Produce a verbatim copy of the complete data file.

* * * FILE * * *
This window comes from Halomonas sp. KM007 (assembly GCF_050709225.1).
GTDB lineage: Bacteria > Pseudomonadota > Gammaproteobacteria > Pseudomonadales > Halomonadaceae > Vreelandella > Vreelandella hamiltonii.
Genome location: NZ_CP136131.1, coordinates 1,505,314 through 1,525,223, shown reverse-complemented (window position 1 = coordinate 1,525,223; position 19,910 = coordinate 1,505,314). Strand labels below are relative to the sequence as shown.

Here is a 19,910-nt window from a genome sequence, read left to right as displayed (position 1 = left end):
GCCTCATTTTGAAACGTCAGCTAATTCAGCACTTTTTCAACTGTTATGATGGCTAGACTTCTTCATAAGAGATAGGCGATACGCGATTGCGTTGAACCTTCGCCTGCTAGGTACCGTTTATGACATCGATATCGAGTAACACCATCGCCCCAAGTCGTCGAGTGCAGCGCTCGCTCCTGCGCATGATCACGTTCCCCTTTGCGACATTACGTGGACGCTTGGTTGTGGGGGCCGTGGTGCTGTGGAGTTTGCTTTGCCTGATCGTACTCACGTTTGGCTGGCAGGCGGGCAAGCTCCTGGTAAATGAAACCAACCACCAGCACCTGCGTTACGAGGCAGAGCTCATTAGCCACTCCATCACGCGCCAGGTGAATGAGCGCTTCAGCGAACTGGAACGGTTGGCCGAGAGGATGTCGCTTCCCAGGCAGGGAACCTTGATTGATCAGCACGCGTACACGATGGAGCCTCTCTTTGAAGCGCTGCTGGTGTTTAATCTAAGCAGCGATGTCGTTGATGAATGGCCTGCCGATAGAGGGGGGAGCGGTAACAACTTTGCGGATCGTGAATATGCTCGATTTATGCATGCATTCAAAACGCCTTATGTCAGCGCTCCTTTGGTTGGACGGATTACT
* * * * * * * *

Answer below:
This window comes from Halomonas sp. KM007 (assembly GCF_050709225.1).
GTDB lineage: Bacteria > Pseudomonadota > Gammaproteobacteria > Pseudomonadales > Halomonadaceae > Vreelandella > Vreelandella hamiltonii.
Genome location: NZ_CP136131.1, coordinates 1,505,314 through 1,525,223, shown reverse-complemented (window position 1 = coordinate 1,525,223; position 19,910 = coordinate 1,505,314). Strand labels below are relative to the sequence as shown.

Here is a 19,910-nt window from a genome sequence, read left to right as displayed (position 1 = left end):
GCCTCATTTTGAAACGTCAGCTAATTCAGCACTTTTTCAACTGTTATGATGGCTAGACTTCTTCATAAGAGATAGGCGATACGCGATTGCGTTGAACCTTCGCCTGCTAGGTACCGTTTATGACATCGATATCGAGTAACACCATCGCCCCAAGTCGTCGAGTGCAGCGCTCGCTCCTGCGCATGATCACGTTCCCCTTTGCGACATTACGTGGACGCTTGGTTGTGGGGGCCGTGGTGCTGTGGAGTTTGCTTTGCCTGATCGTACTCACGTTTGGCTGGCAGGCGGGCAAGCTCCTGGTAAATGAAACCAACCACCAGCACCTGCGTTACGAGGCAGAGCTCATTAGCCACTCCATCACGCGCCAGGTGAATGAGCGCTTCAGCGAACTGGAACGGTTGGCCGAGAGGATGTCGCTTCCCAGGCAGGGAACCTTGATTGATCAGCACGCGTACACGATGGAGCCTCTCTTTGAAGCGCTGCTGGTGTTTAATCTAAGCAGCGATGTCGTTGATGAATGGCCTGCCGATAGAGGGGGGAGCGGTAACAACTTTGCGGATCGTGAATATGCTCGATTTATGCATGCATTCAAAACGCCTTATGTCAGCGCTCCTTTGGTTGGACGGATTACT